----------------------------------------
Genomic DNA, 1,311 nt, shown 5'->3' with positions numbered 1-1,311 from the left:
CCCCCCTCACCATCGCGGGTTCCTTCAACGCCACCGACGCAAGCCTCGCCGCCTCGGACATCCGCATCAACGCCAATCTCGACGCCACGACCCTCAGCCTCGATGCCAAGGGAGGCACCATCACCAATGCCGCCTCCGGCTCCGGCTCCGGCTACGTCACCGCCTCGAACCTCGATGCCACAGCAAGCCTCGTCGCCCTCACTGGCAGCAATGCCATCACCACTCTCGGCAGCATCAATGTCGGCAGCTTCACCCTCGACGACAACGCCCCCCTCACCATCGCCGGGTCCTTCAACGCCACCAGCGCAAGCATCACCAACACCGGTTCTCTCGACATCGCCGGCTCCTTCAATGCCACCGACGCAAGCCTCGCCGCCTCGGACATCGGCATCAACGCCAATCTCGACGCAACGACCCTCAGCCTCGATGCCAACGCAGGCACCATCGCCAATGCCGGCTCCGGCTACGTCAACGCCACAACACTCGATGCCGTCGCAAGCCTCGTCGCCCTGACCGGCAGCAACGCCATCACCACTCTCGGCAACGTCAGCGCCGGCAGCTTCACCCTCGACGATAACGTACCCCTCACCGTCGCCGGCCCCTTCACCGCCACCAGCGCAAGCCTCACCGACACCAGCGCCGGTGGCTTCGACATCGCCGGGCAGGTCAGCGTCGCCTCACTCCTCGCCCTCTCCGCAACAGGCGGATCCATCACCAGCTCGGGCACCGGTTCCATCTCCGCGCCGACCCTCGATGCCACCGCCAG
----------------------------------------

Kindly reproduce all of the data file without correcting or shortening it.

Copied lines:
Genomic DNA, 1,311 nt, shown 5'->3' with positions numbered 1-1,311 from the left:
CCCCCCTCACCATCGCGGGTTCCTTCAACGCCACCGACGCAAGCCTCGCCGCCTCGGACATCCGCATCAACGCCAATCTCGACGCCACGACCCTCAGCCTCGATGCCAAGGGAGGCACCATCACCAATGCCGCCTCCGGCTCCGGCTCCGGCTACGTCACCGCCTCGAACCTCGATGCCACAGCAAGCCTCGTCGCCCTCACTGGCAGCAATGCCATCACCACTCTCGGCAGCATCAATGTCGGCAGCTTCACCCTCGACGACAACGCCCCCCTCACCATCGCCGGGTCCTTCAACGCCACCAGCGCAAGCATCACCAACACCGGTTCTCTCGACATCGCCGGCTCCTTCAATGCCACCGACGCAAGCCTCGCCGCCTCGGACATCGGCATCAACGCCAATCTCGACGCAACGACCCTCAGCCTCGATGCCAACGCAGGCACCATCGCCAATGCCGGCTCCGGCTACGTCAACGCCACAACACTCGATGCCGTCGCAAGCCTCGTCGCCCTGACCGGCAGCAACGCCATCACCACTCTCGGCAACGTCAGCGCCGGCAGCTTCACCCTCGACGATAACGTACCCCTCACCGTCGCCGGCCCCTTCACCGCCACCAGCGCAAGCCTCACCGACACCAGCGCCGGTGGCTTCGACATCGCCGGGCAGGTCAGCGTCGCCTCACTCCTCGCCCTCTCCGCAACAGGCGGATCCATCACCAGCTCGGGCACCGGTTCCATCTCCGCGCCGACCCTCGATGCCACCGCCAG